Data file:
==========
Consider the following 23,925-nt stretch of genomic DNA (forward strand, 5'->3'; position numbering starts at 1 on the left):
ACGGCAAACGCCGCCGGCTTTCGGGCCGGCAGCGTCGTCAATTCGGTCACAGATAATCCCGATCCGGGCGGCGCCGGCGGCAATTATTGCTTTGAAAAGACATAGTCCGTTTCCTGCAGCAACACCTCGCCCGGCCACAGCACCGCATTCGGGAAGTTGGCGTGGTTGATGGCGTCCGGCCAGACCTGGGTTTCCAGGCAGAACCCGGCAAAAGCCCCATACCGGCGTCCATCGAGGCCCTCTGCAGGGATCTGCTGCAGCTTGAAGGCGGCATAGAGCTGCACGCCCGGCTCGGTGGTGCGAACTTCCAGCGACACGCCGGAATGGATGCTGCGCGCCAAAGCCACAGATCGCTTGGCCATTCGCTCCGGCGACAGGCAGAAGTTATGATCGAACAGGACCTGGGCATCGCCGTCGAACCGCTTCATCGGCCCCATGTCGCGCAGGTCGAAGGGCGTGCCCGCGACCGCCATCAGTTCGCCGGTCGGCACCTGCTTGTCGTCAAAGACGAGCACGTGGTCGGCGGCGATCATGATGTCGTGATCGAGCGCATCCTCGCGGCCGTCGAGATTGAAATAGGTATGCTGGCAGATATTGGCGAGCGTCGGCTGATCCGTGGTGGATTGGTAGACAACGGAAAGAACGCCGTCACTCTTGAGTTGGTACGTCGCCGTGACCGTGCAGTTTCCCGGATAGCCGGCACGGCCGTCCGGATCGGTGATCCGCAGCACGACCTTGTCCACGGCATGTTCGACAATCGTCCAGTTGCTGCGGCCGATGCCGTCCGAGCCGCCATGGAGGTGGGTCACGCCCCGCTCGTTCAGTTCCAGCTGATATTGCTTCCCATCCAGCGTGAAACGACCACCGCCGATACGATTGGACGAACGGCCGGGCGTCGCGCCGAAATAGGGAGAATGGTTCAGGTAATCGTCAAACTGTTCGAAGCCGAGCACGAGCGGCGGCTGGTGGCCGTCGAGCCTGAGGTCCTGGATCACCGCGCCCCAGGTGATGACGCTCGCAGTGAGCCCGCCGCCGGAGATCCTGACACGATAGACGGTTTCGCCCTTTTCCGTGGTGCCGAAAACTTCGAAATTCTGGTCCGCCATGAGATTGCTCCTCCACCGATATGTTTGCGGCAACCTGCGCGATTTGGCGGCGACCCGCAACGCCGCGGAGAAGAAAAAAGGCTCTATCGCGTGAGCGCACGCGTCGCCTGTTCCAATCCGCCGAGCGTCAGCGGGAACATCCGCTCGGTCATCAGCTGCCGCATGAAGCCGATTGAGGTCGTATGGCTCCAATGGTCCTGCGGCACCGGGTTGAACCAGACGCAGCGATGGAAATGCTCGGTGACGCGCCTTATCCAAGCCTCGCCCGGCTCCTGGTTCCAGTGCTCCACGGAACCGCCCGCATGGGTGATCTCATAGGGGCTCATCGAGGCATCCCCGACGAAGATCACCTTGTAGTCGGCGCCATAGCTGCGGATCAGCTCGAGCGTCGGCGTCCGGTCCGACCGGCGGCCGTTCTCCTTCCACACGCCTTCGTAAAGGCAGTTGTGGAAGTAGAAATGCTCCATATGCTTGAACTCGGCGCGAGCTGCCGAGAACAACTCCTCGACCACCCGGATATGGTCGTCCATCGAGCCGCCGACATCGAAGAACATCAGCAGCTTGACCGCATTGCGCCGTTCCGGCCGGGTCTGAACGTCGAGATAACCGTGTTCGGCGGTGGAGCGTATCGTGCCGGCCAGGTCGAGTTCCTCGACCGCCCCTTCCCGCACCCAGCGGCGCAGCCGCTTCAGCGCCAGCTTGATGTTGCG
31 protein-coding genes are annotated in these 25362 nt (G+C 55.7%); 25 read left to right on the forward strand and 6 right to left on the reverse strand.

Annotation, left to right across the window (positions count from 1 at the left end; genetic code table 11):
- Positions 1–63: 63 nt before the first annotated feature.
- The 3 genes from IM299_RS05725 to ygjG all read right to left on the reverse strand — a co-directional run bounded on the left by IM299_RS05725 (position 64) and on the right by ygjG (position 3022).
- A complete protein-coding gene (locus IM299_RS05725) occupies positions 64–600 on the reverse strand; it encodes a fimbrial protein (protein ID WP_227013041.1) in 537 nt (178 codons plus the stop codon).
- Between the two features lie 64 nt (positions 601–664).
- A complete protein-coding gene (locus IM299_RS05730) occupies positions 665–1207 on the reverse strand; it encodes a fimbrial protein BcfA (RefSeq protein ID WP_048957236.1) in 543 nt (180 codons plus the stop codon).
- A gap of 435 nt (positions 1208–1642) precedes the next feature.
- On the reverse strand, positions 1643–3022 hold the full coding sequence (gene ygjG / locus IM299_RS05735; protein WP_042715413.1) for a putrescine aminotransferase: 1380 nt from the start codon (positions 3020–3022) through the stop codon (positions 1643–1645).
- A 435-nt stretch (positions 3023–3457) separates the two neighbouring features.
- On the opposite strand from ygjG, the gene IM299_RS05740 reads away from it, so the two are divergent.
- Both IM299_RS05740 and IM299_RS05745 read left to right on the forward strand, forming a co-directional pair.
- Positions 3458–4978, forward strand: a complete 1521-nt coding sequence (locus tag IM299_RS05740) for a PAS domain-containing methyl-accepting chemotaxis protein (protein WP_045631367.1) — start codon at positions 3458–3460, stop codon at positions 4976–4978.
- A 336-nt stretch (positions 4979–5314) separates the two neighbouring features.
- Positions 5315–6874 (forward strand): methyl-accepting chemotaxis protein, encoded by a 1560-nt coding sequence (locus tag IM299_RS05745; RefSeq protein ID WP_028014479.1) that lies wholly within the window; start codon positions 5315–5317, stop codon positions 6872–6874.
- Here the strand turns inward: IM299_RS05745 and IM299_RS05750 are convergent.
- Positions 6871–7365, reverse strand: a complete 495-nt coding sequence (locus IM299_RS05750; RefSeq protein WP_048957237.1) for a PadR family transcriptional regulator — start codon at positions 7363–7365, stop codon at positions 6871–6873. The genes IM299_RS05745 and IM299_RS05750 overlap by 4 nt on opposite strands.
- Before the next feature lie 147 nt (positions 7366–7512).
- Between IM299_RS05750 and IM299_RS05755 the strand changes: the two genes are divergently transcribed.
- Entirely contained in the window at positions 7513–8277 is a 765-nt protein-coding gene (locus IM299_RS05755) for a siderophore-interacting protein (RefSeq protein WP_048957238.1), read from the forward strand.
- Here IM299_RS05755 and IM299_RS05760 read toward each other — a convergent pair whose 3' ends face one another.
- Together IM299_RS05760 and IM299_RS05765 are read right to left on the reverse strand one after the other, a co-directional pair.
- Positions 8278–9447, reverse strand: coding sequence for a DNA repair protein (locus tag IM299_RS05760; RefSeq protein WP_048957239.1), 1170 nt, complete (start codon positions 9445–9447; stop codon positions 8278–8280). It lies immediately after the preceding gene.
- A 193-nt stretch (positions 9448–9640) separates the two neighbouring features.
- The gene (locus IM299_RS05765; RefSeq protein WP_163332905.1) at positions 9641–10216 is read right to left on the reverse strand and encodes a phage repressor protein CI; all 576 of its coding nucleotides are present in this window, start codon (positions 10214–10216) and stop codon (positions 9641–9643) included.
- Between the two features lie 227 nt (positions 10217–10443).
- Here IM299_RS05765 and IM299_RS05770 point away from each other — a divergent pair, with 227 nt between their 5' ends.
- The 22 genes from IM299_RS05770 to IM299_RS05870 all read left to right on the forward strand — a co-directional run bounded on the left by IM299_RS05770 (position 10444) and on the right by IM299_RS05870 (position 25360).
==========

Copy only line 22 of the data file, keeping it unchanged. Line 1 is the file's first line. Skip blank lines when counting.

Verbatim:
- Entirely contained in the window at positions 7513–8277 is a 765-nt protein-coding gene (locus IM299_RS05755) for a siderophore-interacting protein (RefSeq protein WP_048957238.1), read from the forward strand.